Painting with a "Local Color" Underpainting
1 | Page 2 | Page
3 | Page 4
from reference photos and a plein air piece, "Quiet Morning: Ramah
Some of the things that appealed to me about this scene were the bright,
sunlit colors of the distant
cliffs and nearby rafts of pond weeds and the immense stillness of the
The photograph doesn't have the vivid reds and greens that I saw as I
stood on this
spot, so I'll have to try to visualize this as I work.
Plein Air Painting.
Fortunately, to help me with the color, I have this 9"x12" painting
I did just after
taking the above photo. The colors are close to what I remember, but I
want to increase the contrast between the lights and the darks on the
cliffs. Another challenge
will be to take this small painting and turn it into a much larger one.
The finished piece will be 19"x25".
You might say, "Just use bigger pieces of pastel!" But I want
to take the opportunity
in the studio to work on bettering my composition.
pencil sketch to work out the composition.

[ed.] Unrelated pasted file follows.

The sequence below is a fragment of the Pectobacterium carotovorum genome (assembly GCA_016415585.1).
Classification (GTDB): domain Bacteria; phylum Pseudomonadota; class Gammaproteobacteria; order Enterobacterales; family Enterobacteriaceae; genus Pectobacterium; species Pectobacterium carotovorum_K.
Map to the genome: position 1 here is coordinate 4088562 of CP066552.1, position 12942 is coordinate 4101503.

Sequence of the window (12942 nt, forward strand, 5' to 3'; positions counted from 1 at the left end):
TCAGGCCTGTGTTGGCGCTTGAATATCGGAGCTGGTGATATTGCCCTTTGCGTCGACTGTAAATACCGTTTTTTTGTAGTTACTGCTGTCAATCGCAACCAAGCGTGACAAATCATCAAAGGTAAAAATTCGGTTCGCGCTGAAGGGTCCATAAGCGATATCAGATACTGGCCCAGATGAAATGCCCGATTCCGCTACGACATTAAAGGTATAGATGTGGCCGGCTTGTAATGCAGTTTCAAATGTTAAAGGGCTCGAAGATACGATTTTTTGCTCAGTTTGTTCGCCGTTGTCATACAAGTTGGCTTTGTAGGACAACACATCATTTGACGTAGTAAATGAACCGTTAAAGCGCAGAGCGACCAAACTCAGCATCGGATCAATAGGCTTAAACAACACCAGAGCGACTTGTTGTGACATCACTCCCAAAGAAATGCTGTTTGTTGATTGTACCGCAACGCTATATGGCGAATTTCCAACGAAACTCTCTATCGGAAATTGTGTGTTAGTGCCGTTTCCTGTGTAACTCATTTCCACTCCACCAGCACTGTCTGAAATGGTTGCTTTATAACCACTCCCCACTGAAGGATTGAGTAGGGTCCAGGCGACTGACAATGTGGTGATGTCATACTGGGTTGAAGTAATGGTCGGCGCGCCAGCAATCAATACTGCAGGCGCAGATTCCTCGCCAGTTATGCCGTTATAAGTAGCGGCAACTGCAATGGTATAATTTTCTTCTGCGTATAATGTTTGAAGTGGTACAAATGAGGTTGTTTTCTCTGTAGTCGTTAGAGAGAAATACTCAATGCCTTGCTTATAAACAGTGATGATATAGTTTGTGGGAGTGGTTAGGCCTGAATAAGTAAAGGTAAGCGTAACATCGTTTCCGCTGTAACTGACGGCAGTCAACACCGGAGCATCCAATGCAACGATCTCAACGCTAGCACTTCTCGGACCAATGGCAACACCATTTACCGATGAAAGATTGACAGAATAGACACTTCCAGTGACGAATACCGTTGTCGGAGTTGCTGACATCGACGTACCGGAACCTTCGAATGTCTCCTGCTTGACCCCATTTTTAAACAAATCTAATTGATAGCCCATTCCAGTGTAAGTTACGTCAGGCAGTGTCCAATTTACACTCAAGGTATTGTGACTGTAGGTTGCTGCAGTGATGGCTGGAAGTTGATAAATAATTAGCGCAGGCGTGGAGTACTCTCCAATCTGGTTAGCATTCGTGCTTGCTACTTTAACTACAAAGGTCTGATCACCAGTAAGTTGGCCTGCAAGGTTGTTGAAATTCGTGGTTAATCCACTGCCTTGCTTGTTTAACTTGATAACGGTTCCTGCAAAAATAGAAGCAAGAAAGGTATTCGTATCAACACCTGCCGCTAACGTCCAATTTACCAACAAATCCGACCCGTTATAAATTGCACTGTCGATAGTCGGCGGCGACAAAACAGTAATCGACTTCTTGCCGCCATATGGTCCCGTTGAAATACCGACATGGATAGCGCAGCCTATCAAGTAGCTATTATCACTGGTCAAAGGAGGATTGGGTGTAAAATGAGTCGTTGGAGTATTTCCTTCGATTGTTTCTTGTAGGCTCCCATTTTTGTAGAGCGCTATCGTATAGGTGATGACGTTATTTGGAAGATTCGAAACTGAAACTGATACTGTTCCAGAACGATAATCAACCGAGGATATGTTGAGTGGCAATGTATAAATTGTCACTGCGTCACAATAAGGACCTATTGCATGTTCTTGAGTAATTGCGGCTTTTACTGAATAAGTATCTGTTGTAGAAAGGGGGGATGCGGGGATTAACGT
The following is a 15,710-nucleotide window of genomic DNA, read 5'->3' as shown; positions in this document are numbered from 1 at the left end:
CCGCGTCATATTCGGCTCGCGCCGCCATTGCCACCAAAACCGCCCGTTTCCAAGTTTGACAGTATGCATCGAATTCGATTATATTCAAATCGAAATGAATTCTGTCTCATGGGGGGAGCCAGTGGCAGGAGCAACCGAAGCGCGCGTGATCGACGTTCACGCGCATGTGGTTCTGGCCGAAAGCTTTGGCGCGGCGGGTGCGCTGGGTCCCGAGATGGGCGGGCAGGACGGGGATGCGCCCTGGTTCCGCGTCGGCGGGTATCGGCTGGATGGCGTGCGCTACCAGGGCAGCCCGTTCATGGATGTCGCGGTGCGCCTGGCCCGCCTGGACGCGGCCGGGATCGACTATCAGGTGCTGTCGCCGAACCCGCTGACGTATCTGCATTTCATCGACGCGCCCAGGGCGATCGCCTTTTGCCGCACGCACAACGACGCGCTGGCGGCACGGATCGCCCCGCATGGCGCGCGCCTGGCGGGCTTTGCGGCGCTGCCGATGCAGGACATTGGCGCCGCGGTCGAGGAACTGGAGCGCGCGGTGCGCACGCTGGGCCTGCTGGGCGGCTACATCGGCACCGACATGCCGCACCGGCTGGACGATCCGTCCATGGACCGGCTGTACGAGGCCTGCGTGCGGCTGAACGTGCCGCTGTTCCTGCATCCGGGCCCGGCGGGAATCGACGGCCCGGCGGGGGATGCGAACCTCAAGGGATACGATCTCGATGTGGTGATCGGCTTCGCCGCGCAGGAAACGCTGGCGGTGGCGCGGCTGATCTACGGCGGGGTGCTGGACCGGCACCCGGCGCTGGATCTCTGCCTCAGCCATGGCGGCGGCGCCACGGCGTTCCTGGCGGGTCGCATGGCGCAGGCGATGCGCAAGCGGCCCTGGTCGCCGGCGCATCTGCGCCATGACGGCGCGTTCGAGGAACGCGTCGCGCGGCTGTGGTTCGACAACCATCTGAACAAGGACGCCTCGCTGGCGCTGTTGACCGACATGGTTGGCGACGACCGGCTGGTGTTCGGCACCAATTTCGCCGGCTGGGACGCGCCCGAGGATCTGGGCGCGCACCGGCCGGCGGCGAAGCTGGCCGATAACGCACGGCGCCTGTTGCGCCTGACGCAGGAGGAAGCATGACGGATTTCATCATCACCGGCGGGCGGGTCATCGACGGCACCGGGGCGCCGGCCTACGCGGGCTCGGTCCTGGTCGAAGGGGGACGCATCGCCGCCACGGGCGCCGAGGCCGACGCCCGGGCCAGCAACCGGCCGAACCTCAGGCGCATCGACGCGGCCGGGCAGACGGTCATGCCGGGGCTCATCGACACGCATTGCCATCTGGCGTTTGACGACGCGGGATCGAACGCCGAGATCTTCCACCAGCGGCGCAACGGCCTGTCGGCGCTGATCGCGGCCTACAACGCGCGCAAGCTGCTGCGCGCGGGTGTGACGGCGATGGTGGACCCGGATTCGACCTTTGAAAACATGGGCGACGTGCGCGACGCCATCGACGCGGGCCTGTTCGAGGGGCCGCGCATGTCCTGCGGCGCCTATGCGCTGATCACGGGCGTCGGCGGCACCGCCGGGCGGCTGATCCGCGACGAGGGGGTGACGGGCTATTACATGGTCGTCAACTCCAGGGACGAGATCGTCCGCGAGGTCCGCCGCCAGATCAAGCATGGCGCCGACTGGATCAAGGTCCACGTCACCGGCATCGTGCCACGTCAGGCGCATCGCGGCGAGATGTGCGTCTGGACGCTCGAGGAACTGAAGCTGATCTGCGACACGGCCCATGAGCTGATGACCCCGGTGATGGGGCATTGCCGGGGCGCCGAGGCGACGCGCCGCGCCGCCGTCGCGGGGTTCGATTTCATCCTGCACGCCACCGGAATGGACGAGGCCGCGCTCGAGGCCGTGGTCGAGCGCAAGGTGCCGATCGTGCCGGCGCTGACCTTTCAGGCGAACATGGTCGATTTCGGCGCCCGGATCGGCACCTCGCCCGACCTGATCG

I create this small (3"x4" or so) sketch with a #2 pencil. My
goal is to work out the
values -- my lightest area, my darkest area, the shades in between --
and to refine
the composition. Using the "rule of thirds," I place my center
of interest in the
upper right quadrant. This will be where my strongest contrast and color
will be. You'll note some
directional arrows showing how I want the viewer's eye to move.
My last step before going "large" is to create a color thumbnail.
Ordinarily, I may make several
of these to determine my palette. I'll try cool underpaintings, warm underpaintings,
underpaintings -- just about anything -- to see what is most harmonious.
I want a quiet, very harmonious
finished piece, so I try three values of a cool, purple-violet for the
underpainting and layer cool "local" colors
on top of this, saving my warm touches for the red cliffs. I like this
first version, so I'll stick with it.
to Page 2